on 24 September 2009
As a social historical enthusiast, I found this book really interesting. It make many links and illuminated certain gaps in my knowledge. I am pleased to say these links connect to art, social customs, religion etc, it has helped to explain ideas taken for granted or just glossed over.
Likewise it explodes thoughts and conceptions about childhood/adulthood, how children were viewed, their responsibilities and family dependency on their earnings. Modern childhood is now imploding and returning to early expectations, but not by adults choosing, but by children themselves.
on 16 May 2015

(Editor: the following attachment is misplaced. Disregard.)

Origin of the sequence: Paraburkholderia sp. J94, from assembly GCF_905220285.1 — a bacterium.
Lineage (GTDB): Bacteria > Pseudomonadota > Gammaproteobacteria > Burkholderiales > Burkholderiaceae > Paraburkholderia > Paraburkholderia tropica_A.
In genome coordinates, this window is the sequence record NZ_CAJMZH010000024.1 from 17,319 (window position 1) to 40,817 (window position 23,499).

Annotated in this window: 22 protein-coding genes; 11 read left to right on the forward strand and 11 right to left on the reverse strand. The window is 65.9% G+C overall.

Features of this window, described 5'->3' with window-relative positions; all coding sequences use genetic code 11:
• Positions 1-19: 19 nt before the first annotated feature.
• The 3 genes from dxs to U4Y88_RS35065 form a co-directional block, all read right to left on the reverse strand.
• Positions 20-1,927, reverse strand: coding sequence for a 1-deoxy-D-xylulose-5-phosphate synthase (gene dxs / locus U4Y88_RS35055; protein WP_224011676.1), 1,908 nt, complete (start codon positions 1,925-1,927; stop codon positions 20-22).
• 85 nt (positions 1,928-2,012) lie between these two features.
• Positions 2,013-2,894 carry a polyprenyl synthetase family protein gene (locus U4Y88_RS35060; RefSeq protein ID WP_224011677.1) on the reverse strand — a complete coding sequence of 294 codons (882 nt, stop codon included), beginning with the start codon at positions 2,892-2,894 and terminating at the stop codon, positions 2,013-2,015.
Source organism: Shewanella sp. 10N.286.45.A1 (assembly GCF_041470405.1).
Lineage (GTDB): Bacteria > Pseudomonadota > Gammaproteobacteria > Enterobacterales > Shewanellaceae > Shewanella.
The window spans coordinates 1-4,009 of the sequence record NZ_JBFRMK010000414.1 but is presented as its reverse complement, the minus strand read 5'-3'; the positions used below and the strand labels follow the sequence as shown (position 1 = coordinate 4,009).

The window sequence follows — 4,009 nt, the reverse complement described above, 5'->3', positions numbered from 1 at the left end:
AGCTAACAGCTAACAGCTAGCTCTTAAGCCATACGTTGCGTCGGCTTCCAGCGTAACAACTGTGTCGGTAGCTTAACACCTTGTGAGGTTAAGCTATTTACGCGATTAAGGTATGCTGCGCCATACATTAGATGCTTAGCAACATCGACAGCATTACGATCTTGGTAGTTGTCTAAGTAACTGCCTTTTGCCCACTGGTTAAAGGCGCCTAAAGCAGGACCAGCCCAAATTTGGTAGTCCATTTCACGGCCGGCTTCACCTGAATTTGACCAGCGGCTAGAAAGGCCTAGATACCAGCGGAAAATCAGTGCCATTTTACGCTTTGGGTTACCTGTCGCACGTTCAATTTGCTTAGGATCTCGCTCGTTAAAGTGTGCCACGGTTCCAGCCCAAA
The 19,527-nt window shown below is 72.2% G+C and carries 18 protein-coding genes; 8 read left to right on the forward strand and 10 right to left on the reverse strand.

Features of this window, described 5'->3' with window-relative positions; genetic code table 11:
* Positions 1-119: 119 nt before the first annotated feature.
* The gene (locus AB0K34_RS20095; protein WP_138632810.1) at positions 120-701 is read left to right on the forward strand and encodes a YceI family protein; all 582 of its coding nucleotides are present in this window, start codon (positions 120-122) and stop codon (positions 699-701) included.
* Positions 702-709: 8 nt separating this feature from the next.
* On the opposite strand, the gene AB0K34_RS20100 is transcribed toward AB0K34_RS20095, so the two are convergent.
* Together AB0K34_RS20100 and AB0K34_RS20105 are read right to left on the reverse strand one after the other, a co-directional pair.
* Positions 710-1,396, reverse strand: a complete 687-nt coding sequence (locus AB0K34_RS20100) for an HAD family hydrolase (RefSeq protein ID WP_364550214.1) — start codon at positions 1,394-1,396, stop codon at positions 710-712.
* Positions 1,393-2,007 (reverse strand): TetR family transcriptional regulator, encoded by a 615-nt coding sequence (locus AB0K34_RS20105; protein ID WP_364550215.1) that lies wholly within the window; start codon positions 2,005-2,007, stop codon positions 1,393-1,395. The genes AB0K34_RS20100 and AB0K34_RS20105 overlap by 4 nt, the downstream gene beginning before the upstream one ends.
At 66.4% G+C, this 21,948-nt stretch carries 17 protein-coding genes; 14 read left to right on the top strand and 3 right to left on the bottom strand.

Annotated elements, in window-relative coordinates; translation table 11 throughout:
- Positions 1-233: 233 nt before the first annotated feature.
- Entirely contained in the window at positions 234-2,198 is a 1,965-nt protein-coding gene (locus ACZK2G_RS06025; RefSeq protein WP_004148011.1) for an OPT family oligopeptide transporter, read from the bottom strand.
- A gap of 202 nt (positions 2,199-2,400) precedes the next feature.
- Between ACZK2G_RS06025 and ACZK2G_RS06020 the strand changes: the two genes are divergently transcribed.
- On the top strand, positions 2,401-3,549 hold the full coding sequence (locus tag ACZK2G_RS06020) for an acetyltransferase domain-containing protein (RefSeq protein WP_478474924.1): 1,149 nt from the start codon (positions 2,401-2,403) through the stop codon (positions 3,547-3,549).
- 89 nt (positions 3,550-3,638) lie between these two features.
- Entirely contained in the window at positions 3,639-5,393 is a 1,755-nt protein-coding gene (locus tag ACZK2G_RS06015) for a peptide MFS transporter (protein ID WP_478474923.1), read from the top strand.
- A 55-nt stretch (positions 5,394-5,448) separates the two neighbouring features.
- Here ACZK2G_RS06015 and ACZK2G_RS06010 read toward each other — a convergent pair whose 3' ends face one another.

Quite an academic approach and not really what I was looking for as an amateur history buff but I can see that it might suit history students as an aid to learning. A little verbose in my opinion and not particularly well written as the writers thought process seems disordered leaving the reader 'jumping' between times and events. There are many references to other sources which I found intrusive and which prevented a ''fluid read. Having said that, the author has clearly researched his subject well and the book offers a fresh insight into the way childhood has been perceived through the ages.